defined). If oral contraceptives interact with susceptibility, the increased risk should be observable in this restricted population.
An alternative strategy derived from a large case-control study might use the same criteria for identifying susceptible cases but use phenotypically normal sisters as controls. Ideally, a genetic analysis (e.g., restriction fragment length polymorphism) of both case and control subjects would be performed to detect specific molecular alterations. In addition, or alternatively, linkage analyses could be done.
Molecular markers for mutational effects (i.e., oncogene activation), loss of heterozygosity, or polymorphisms (i.e., alleles) can be sought, given the availability of appropriate assays. One such study of traditional case-control design is currently in progress, funded by the National Cancer Institute. Rare alleles of Ha-ras are being sought as susceptibility markers with oral contraceptives being considered as effect modifiers (Garrett and Hulka, personal communication).
One innovative strategy (Swift et al., 1990) tests hypothesized associations between a candidate allele, for which there is a specific laboratory test, and a common chronic disease, such as breast cancer. Families in which this allele is segregating are identified through index individuals who are heterozygous or homozygous for the allele. One relative with the disease of interest (e.g., breast cancer) must be available for each index case. The proportion of heterozygotes observed in the diseased sample is compared with the expected proportion, based on each diseased relative's null probability. The advantage of this strategy over a more traditional case-control approach is the reduction in sample size required to test the hypothesis of a specific allele rendering susceptibility to breast cancer.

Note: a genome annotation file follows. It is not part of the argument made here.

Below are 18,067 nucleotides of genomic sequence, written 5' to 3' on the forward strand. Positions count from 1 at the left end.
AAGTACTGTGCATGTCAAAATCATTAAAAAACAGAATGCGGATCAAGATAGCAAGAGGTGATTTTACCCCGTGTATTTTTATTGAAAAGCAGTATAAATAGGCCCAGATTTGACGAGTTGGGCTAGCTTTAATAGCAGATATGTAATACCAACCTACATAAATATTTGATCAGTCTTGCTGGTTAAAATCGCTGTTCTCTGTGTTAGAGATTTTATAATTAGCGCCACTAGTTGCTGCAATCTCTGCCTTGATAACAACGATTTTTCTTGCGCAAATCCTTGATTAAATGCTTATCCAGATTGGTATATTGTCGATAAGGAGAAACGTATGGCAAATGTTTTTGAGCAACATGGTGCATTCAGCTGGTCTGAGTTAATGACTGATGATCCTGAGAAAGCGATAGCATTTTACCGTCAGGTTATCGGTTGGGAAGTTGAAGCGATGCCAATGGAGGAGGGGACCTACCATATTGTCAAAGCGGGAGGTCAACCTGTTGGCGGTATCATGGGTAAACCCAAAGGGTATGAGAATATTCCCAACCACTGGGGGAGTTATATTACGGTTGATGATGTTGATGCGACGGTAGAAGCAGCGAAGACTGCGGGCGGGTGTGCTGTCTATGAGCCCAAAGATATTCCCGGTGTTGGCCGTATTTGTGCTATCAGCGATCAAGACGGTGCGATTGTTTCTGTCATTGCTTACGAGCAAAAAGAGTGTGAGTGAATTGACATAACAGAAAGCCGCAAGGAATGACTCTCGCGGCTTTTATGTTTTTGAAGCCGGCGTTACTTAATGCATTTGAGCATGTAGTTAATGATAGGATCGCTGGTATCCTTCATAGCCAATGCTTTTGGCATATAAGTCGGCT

To enhance the capability of molecular epidemiological research, the molecular characterization of breast cancer in oral contraceptive users and nonusers is needed. If polymerase chain reaction can be used and restriction fragment length polymorphisms can be studied using formalin-fixed tissues, existing repositories of tumor samples (i.e., clinical pathology laboratories) could provide expanded opportunities for these studies (Frye et al., 1989; Resnick et al., 1990). Whatever study design and epidemiological strategy are used, every attempt should be made to observe the influence of oral contraceptive use on specific types of malignant breast tumors, using the best generally available technology.
Estrogen metabolism may figure prominently in future epidemiological research. Fishman and colleagues (1984) have proposed that breast cancer patients, in comparison with normal controls, have higher